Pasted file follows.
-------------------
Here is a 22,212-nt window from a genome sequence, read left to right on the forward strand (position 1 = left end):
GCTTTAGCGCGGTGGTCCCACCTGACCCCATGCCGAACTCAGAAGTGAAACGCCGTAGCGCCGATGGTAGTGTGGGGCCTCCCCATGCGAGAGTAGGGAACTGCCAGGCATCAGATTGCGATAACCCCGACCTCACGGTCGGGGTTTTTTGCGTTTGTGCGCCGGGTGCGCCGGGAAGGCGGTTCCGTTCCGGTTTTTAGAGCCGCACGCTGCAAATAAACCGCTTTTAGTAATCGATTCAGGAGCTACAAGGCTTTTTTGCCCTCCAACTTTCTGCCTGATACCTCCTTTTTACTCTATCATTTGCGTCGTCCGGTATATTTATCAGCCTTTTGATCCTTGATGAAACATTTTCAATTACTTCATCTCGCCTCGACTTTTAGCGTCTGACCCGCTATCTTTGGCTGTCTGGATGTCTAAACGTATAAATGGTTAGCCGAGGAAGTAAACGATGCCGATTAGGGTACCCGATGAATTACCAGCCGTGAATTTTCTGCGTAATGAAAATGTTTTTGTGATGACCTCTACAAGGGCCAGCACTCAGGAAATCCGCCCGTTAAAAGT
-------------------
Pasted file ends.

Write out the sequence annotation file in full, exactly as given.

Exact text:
Here is a 22,212-nt window from a genome sequence, read left to right on the forward strand (position 1 = left end):
GCTTTAGCGCGGTGGTCCCACCTGACCCCATGCCGAACTCAGAAGTGAAACGCCGTAGCGCCGATGGTAGTGTGGGGCCTCCCCATGCGAGAGTAGGGAACTGCCAGGCATCAGATTGCGATAACCCCGACCTCACGGTCGGGGTTTTTTGCGTTTGTGCGCCGGGTGCGCCGGGAAGGCGGTTCCGTTCCGGTTTTTAGAGCCGCACGCTGCAAATAAACCGCTTTTAGTAATCGATTCAGGAGCTACAAGGCTTTTTTGCCCTCCAACTTTCTGCCTGATACCTCCTTTTTACTCTATCATTTGCGTCGTCCGGTATATTTATCAGCCTTTTGATCCTTGATGAAACATTTTCAATTACTTCATCTCGCCTCGACTTTTAGCGTCTGACCCGCTATCTTTGGCTGTCTGGATGTCTAAACGTATAAATGGTTAGCCGAGGAAGTAAACGATGCCGATTAGGGTACCCGATGAATTACCAGCCGTGAATTTTCTGCGTAATGAAAATGTTTTTGTGATGACCTCTACAAGGGCCAGCACTCAGGAAATCCGCCCGTTAAAAGT